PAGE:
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Some such sense certainly animates the Earliest Songbook in England, a manuscript shakily written on parchment some 600 years and now again rendered audible on a CD, sung by Gothic Voices under their director Christopher Page -- a Cambridge don dedicated to medieval musicology who is also a first class practical musician. The group -- which has done more than most to make medieval music sound convincing to us who are remote from it -- consists of six solo voices: one treble or alto, here sung by a woman who must originally have been a boy; two light and two heavier tenors; and a baritone. The texts occasionally have links with the Eucharist, but are more commonly anonymous poems or prose reflections on theological dogma or simply on the diurnality of Christian life in those long-vanished times. Sometimes the words amount to poetry, often they don't; either way, they serve as pegs on which to hang a tune, though the tune is usually less important than the audible projection of the words. In the MS, monophonic settings of the texts predominate, emphasising the medieval preoccupation with unity. Unsurprisingly, the monodies are placed first in the folio, followed by the two-voiced settings, put together on the same linear principles. We don't know why the book was compiled, but the texts concentrate on grand events of the Christian year, notably Christmas and Easter, and one assumes that they were intended for ecclesiastical rites and for use by private people capable of reading and interpreting the signs. When there are two parts, each is equally significant, being written or sung separately before being com-posed, or 'placed together'. Sometimes, however, the second part is not a melodic part at all but merely a bagpipe-like drone -- an accredited technique in which the moving part per-forms an act of praise while the drone-note 'stands for' eternity, the backcloth against which we exist. Page is meticulous in re-creating the original conditions of performance, allowing the words to speak for themselves, following the rhythms of speech without rhetorical stress, let alone excess.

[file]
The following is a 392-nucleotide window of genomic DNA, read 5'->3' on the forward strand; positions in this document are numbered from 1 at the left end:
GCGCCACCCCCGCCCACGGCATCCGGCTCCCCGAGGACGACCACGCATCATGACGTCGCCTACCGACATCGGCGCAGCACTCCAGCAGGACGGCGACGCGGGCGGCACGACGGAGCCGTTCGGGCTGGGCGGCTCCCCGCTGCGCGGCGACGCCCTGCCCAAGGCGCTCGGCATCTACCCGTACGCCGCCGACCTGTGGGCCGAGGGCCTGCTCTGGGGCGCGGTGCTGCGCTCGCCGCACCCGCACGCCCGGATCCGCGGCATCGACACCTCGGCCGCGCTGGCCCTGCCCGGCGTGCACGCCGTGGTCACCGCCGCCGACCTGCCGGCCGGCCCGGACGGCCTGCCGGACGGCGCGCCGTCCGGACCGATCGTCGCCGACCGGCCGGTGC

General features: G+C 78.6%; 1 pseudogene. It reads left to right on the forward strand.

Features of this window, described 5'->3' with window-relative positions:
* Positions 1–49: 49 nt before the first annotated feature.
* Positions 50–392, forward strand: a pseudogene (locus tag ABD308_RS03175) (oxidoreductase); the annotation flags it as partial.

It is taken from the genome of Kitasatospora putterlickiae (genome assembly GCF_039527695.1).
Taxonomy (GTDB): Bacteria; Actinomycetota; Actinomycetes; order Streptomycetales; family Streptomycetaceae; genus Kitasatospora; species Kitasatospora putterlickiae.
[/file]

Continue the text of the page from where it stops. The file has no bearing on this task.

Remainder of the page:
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Copyright © 2 June 2001 Wilfrid Mellers, York, UK







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